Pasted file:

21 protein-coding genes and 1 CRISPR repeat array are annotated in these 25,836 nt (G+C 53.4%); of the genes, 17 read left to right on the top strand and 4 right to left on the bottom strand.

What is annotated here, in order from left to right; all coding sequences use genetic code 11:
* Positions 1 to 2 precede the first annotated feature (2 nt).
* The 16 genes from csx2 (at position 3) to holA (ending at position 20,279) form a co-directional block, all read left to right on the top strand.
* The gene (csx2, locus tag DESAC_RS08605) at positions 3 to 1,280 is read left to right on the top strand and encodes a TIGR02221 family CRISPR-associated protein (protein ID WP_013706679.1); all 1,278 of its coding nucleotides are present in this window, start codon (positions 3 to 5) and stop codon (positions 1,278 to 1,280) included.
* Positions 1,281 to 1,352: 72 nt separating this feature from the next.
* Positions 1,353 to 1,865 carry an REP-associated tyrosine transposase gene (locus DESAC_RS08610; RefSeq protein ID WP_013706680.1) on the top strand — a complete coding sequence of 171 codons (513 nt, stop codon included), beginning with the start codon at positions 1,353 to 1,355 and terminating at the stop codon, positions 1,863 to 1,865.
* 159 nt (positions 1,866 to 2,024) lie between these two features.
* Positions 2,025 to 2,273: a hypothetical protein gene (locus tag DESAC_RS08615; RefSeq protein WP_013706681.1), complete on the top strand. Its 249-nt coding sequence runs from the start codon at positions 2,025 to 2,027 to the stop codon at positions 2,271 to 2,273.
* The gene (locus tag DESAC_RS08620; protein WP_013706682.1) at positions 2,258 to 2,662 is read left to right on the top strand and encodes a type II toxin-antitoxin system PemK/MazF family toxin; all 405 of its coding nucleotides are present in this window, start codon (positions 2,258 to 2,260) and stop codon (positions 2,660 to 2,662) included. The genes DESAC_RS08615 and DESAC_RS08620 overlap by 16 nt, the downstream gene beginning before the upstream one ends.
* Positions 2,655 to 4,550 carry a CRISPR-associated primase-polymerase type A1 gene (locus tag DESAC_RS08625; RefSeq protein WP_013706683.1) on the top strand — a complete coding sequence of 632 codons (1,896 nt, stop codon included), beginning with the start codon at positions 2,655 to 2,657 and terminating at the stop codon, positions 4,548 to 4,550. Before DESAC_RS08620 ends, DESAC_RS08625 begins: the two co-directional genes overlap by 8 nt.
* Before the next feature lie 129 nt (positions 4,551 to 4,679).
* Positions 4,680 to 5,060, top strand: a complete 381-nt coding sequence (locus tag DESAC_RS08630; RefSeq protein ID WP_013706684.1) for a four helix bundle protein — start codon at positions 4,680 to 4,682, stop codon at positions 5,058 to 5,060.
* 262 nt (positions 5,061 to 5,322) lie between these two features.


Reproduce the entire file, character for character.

21 protein-coding genes and 1 CRISPR repeat array are annotated in these 25,836 nt (G+C 53.4%); of the genes, 17 read left to right on the top strand and 4 right to left on the bottom strand.

What is annotated here, in order from left to right; all coding sequences use genetic code 11:
* Positions 1 to 2 precede the first annotated feature (2 nt).
* The 16 genes from csx2 (at position 3) to holA (ending at position 20,279) form a co-directional block, all read left to right on the top strand.
* The gene (csx2, locus tag DESAC_RS08605) at positions 3 to 1,280 is read left to right on the top strand and encodes a TIGR02221 family CRISPR-associated protein (protein ID WP_013706679.1); all 1,278 of its coding nucleotides are present in this window, start codon (positions 3 to 5) and stop codon (positions 1,278 to 1,280) included.
* Positions 1,281 to 1,352: 72 nt separating this feature from the next.
* Positions 1,353 to 1,865 carry an REP-associated tyrosine transposase gene (locus DESAC_RS08610; RefSeq protein ID WP_013706680.1) on the top strand — a complete coding sequence of 171 codons (513 nt, stop codon included), beginning with the start codon at positions 1,353 to 1,355 and terminating at the stop codon, positions 1,863 to 1,865.
* 159 nt (positions 1,866 to 2,024) lie between these two features.
* Positions 2,025 to 2,273: a hypothetical protein gene (locus tag DESAC_RS08615; RefSeq protein WP_013706681.1), complete on the top strand. Its 249-nt coding sequence runs from the start codon at positions 2,025 to 2,027 to the stop codon at positions 2,271 to 2,273.
* The gene (locus tag DESAC_RS08620; protein WP_013706682.1) at positions 2,258 to 2,662 is read left to right on the top strand and encodes a type II toxin-antitoxin system PemK/MazF family toxin; all 405 of its coding nucleotides are present in this window, start codon (positions 2,258 to 2,260) and stop codon (positions 2,660 to 2,662) included. The genes DESAC_RS08615 and DESAC_RS08620 overlap by 16 nt, the downstream gene beginning before the upstream one ends.
* Positions 2,655 to 4,550 carry a CRISPR-associated primase-polymerase type A1 gene (locus tag DESAC_RS08625; RefSeq protein WP_013706683.1) on the top strand — a complete coding sequence of 632 codons (1,896 nt, stop codon included), beginning with the start codon at positions 2,655 to 2,657 and terminating at the stop codon, positions 4,548 to 4,550. Before DESAC_RS08620 ends, DESAC_RS08625 begins: the two co-directional genes overlap by 8 nt.
* Before the next feature lie 129 nt (positions 4,551 to 4,679).
* Positions 4,680 to 5,060, top strand: a complete 381-nt coding sequence (locus tag DESAC_RS08630; RefSeq protein ID WP_013706684.1) for a four helix bundle protein — start codon at positions 4,680 to 4,682, stop codon at positions 5,058 to 5,060.
* 262 nt (positions 5,061 to 5,322) lie between these two features.